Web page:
U.N. Warns of Crisis as Five Nations Teeter on the Brink of Starvation

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Aug 2016: A doctor feeds a malnourished child at a feeding center run by Doctors Without Borders in Nigeria. As many as 75,000 children will die over the next year in famine-like conditions.
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In 2011, famine ripped across Somalia and killed 260,000 people, half of whom were young children. Drought, coupled with years of poverty and sluggish governmental support, was blamed. Now, new reports warn that famine is taking hold in several countries, including Somalia, Yemen, South Sudan, and parts of Nigeria and Kenya. The crisis facing these nations places them at the center of one of the most urgent humanitarian moment since the inception of the United Nations in 1945.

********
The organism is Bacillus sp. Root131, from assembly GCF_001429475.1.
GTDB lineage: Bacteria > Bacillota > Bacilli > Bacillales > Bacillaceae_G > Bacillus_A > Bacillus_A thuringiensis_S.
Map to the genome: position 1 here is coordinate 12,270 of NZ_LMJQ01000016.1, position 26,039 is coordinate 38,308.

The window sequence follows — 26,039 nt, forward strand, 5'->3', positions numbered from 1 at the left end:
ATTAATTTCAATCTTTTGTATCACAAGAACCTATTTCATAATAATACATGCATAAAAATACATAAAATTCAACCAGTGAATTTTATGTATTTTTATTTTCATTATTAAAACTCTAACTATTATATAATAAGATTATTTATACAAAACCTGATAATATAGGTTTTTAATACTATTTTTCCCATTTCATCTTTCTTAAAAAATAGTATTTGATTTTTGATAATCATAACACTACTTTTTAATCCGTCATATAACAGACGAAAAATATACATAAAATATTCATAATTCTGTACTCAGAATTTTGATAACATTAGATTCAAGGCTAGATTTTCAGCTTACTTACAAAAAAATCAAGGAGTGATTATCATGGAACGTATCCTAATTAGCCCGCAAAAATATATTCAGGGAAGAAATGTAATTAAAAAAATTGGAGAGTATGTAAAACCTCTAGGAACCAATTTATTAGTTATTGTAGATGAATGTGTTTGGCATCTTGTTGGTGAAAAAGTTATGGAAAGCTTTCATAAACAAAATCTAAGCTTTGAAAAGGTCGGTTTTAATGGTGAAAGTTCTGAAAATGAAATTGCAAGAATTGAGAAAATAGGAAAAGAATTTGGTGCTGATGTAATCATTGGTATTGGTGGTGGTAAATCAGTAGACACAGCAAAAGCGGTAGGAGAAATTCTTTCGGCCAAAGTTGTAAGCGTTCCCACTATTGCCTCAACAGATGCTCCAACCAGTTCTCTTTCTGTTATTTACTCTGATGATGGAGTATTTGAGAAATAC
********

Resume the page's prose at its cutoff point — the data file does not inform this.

To officially declare famine the United Nations relies on a five-step scale: At least 20 percent of the population has limited access to basic food, 30 percent of the population suffers from severe malnutrition, and two out of 10,000 people die per day. The consequences of famine are disastrous, and currently the U.N. projects that more than 20 million people are facing possible famine.

Ciaran Donnelly, senior vice president of international programs at the International Rescue Committee, discusses this global crisis. Click on the 'Listen' button above to hear the full conversation.